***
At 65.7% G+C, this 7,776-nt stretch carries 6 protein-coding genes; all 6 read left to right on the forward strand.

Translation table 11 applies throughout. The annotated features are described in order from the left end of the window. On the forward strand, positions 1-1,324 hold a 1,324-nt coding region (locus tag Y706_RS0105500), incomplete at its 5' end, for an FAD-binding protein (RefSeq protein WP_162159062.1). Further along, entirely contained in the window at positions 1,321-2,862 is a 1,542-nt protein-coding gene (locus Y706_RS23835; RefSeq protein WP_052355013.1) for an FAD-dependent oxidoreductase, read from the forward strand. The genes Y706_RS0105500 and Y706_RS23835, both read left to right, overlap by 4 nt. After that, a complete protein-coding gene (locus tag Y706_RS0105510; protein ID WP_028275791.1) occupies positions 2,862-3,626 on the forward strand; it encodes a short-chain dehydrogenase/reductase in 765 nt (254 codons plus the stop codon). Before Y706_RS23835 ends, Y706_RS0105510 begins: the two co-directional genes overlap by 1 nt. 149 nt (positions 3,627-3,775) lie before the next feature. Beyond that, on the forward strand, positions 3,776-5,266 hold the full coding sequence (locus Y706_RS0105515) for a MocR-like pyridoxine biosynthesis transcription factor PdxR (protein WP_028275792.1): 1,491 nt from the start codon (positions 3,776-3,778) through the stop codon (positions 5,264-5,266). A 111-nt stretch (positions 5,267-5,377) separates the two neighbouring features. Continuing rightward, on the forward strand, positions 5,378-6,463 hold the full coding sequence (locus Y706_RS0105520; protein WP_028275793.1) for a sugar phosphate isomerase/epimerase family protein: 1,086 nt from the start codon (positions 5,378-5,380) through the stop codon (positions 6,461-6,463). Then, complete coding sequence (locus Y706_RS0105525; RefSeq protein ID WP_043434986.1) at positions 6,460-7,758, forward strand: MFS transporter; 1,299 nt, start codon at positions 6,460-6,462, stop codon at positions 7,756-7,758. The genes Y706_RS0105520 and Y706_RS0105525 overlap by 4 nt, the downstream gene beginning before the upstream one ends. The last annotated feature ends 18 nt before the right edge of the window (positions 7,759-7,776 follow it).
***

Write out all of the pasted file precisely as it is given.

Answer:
At 65.7% G+C, this 7,776-nt stretch carries 6 protein-coding genes; all 6 read left to right on the forward strand.

Translation table 11 applies throughout. The annotated features are described in order from the left end of the window. On the forward strand, positions 1-1,324 hold a 1,324-nt coding region (locus tag Y706_RS0105500), incomplete at its 5' end, for an FAD-binding protein (RefSeq protein WP_162159062.1). Further along, entirely contained in the window at positions 1,321-2,862 is a 1,542-nt protein-coding gene (locus Y706_RS23835; RefSeq protein WP_052355013.1) for an FAD-dependent oxidoreductase, read from the forward strand. The genes Y706_RS0105500 and Y706_RS23835, both read left to right, overlap by 4 nt. After that, a complete protein-coding gene (locus tag Y706_RS0105510; protein ID WP_028275791.1) occupies positions 2,862-3,626 on the forward strand; it encodes a short-chain dehydrogenase/reductase in 765 nt (254 codons plus the stop codon). Before Y706_RS23835 ends, Y706_RS0105510 begins: the two co-directional genes overlap by 1 nt. 149 nt (positions 3,627-3,775) lie before the next feature. Beyond that, on the forward strand, positions 3,776-5,266 hold the full coding sequence (locus Y706_RS0105515) for a MocR-like pyridoxine biosynthesis transcription factor PdxR (protein WP_028275792.1): 1,491 nt from the start codon (positions 3,776-3,778) through the stop codon (positions 5,264-5,266). A 111-nt stretch (positions 5,267-5,377) separates the two neighbouring features. Continuing rightward, on the forward strand, positions 5,378-6,463 hold the full coding sequence (locus Y706_RS0105520; protein WP_028275793.1) for a sugar phosphate isomerase/epimerase family protein: 1,086 nt from the start codon (positions 5,378-5,380) through the stop codon (positions 6,461-6,463). Then, complete coding sequence (locus Y706_RS0105525; RefSeq protein ID WP_043434986.1) at positions 6,460-7,758, forward strand: MFS transporter; 1,299 nt, start codon at positions 6,460-6,462, stop codon at positions 7,756-7,758. The genes Y706_RS0105520 and Y706_RS0105525 overlap by 4 nt, the downstream gene beginning before the upstream one ends. The last annotated feature ends 18 nt before the right edge of the window (positions 7,759-7,776 follow it).